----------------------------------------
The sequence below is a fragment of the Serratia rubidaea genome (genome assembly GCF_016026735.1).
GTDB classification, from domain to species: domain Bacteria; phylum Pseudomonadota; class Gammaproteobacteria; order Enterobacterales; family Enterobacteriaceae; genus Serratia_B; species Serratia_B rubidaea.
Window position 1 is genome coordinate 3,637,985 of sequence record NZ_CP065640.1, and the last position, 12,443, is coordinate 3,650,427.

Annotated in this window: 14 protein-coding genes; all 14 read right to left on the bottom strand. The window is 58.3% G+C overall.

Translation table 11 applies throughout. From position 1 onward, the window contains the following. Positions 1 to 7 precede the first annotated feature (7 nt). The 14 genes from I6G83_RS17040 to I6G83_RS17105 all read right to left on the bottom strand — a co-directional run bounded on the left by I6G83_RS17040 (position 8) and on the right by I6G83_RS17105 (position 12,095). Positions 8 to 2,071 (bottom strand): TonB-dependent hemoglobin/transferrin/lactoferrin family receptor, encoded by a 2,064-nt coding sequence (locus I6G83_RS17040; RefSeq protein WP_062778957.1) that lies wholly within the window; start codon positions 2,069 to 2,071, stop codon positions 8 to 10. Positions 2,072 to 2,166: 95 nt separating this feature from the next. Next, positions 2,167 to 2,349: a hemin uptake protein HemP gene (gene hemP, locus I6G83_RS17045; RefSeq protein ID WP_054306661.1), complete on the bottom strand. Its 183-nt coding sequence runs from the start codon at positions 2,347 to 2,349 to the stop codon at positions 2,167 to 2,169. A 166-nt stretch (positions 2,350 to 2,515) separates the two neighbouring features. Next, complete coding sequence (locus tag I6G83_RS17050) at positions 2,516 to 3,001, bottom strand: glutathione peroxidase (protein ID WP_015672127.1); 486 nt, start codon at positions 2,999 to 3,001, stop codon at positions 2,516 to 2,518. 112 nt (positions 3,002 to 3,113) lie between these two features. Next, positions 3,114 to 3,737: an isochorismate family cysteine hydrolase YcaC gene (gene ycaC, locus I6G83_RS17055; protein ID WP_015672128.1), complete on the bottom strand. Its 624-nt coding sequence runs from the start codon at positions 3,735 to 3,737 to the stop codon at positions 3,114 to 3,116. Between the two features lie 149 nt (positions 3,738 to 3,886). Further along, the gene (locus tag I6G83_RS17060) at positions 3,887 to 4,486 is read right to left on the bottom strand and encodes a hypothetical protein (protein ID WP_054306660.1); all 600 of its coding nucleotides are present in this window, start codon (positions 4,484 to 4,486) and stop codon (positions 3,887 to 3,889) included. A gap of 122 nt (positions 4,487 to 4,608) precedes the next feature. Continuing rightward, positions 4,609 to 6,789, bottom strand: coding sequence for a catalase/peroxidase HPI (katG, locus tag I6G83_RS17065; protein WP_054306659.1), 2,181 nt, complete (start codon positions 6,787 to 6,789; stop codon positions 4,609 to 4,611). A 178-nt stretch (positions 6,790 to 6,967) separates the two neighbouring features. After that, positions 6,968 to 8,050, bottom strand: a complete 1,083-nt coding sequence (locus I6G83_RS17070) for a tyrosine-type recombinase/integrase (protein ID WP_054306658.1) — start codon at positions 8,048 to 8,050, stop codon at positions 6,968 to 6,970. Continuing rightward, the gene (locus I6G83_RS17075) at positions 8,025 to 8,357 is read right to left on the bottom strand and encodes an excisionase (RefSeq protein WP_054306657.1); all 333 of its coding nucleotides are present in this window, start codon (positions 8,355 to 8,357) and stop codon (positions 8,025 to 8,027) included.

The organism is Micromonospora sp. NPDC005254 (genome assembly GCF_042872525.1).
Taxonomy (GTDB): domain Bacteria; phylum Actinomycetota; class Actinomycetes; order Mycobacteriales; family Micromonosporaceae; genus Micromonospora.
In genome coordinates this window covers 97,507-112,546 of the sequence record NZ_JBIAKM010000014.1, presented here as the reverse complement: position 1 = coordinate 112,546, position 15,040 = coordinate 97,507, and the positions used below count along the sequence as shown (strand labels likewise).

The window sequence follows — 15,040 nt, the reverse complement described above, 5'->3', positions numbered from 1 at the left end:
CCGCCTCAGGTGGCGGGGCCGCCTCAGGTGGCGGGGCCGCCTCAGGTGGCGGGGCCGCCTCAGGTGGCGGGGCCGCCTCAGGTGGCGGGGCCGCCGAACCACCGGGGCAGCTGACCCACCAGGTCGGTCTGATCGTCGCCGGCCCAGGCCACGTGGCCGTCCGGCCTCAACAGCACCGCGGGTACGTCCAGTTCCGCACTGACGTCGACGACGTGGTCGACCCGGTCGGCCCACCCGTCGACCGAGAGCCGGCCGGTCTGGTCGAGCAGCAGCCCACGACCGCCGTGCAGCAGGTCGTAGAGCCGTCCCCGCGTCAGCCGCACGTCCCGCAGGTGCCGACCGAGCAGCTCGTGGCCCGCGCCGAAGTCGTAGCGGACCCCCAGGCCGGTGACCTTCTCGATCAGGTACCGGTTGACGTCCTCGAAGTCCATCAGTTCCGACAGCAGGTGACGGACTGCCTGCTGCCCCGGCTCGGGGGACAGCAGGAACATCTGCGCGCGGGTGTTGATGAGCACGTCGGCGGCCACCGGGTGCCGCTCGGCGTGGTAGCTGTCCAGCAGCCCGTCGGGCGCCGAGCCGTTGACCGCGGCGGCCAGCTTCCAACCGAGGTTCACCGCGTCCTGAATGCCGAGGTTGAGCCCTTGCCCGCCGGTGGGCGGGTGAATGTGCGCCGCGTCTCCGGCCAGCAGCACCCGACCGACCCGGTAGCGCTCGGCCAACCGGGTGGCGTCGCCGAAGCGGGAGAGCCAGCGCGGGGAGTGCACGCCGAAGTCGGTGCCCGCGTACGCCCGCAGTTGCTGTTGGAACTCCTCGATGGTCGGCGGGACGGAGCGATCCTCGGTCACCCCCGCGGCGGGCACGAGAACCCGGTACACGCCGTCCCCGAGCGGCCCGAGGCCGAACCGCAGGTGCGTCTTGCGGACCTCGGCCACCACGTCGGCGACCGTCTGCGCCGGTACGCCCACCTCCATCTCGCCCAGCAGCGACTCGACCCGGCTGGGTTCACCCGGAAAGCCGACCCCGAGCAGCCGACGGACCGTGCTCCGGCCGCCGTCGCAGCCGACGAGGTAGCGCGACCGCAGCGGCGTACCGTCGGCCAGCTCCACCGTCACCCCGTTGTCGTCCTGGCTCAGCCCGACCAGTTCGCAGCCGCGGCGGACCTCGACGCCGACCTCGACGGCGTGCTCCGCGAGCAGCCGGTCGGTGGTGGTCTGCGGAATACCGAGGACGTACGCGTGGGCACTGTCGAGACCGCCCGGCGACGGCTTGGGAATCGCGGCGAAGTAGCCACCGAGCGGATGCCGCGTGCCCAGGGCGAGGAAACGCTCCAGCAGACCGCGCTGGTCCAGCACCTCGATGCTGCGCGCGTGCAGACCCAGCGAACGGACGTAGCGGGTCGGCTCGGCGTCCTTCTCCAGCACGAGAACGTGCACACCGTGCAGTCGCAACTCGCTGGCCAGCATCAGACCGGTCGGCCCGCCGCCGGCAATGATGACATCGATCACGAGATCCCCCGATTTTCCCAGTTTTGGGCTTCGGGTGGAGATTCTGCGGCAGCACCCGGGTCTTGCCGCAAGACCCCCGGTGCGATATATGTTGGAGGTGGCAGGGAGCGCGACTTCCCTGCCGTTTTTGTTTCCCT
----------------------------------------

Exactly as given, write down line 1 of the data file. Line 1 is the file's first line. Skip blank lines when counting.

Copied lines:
The sequence below is a fragment of the Serratia rubidaea genome (genome assembly GCF_016026735.1).